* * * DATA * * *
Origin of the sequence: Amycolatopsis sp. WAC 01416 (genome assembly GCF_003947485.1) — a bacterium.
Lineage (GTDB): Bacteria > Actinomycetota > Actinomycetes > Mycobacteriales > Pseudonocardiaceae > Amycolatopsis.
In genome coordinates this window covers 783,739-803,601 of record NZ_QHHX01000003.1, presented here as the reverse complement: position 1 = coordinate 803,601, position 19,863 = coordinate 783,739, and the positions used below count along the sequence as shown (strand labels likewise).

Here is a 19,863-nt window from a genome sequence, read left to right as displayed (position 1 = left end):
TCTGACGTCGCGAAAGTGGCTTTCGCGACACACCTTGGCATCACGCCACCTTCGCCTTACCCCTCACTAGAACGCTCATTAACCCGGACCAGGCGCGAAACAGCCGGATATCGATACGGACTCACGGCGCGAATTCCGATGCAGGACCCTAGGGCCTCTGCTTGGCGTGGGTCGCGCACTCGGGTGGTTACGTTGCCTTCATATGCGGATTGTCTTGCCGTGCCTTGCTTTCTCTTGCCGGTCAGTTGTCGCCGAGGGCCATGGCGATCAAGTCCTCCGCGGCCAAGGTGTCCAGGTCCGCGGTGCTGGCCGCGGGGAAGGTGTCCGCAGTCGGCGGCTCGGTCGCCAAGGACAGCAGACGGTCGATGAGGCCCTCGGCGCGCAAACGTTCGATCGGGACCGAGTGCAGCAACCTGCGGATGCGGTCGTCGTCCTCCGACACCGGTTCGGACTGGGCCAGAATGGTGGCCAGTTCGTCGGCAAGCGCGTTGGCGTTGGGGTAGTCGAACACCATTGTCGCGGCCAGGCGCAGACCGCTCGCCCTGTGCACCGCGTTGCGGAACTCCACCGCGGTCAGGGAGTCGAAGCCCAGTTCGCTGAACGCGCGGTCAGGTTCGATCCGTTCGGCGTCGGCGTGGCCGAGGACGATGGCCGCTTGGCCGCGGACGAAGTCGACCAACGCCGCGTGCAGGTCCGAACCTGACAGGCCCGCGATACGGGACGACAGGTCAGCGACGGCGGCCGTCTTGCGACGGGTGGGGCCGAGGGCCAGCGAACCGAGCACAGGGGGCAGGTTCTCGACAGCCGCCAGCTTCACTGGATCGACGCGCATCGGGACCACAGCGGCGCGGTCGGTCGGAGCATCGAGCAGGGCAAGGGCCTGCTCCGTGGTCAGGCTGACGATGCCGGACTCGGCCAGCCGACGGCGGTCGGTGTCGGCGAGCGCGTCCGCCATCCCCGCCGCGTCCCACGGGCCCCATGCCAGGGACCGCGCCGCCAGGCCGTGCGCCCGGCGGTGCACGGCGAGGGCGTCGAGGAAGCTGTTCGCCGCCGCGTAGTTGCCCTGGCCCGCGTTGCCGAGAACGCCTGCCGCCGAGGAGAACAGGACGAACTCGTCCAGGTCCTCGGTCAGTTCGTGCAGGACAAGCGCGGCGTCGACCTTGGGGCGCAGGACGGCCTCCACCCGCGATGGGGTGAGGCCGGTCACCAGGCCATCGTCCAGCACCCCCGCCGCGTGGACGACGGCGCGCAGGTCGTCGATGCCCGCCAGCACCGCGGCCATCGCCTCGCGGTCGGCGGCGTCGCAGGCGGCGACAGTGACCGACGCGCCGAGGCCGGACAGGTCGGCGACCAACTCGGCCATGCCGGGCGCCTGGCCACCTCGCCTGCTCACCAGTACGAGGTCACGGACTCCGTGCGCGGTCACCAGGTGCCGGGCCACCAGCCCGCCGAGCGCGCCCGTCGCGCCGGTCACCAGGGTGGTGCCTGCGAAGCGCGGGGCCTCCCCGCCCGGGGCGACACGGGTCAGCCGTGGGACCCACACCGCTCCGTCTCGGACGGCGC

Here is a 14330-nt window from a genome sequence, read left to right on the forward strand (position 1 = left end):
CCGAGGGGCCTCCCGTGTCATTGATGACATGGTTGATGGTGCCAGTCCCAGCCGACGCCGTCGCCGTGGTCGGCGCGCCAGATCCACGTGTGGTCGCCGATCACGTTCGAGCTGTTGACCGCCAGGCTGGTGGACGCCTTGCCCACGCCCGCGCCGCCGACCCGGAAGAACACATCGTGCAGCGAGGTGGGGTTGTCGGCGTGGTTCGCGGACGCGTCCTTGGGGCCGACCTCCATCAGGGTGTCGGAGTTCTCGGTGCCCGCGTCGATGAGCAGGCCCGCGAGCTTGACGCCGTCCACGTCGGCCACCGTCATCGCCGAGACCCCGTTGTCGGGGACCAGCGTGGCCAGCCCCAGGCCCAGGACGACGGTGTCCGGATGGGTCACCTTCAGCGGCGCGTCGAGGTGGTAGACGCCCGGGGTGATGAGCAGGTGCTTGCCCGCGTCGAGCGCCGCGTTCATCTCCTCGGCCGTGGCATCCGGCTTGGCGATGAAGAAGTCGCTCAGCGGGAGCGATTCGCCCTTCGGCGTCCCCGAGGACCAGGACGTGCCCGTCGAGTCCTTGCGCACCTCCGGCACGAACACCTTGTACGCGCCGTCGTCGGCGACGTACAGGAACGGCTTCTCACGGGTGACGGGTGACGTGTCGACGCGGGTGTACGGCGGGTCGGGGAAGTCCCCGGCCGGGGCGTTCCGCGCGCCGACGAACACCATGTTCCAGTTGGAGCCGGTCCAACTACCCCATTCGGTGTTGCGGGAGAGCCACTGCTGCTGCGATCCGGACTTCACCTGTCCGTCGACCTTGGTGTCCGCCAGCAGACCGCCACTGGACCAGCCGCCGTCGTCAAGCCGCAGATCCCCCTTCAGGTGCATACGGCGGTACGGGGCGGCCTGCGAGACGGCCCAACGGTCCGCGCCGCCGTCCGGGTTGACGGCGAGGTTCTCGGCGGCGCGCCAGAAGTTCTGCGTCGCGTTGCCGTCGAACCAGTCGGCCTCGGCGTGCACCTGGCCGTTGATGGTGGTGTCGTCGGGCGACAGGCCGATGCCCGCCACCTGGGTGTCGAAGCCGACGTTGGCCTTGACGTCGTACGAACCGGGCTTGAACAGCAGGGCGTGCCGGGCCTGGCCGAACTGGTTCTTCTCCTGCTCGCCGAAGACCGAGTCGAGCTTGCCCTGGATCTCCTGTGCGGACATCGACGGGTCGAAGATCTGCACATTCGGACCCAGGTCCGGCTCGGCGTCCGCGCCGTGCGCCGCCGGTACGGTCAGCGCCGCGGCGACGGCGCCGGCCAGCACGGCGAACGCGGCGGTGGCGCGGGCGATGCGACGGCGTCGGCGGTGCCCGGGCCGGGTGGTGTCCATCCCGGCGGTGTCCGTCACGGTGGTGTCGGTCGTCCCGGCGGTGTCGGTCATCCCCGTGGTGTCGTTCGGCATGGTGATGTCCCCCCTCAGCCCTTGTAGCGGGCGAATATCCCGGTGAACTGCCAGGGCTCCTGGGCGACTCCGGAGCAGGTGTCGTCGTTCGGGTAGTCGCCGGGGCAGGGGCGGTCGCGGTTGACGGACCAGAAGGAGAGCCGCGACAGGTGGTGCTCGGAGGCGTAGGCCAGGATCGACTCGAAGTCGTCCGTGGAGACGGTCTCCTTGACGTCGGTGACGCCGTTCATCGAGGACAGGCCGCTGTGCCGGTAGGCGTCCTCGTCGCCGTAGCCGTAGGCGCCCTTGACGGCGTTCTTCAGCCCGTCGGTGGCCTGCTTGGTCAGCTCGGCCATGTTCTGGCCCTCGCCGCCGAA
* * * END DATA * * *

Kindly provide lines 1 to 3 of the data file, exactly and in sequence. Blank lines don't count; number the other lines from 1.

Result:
Origin of the sequence: Amycolatopsis sp. WAC 01416 (genome assembly GCF_003947485.1) — a bacterium.
Lineage (GTDB): Bacteria > Actinomycetota > Actinomycetes > Mycobacteriales > Pseudonocardiaceae > Amycolatopsis.
In genome coordinates this window covers 783,739-803,601 of record NZ_QHHX01000003.1, presented here as the reverse complement: position 1 = coordinate 803,601, position 19,863 = coordinate 783,739, and the positions used below count along the sequence as shown (strand labels likewise).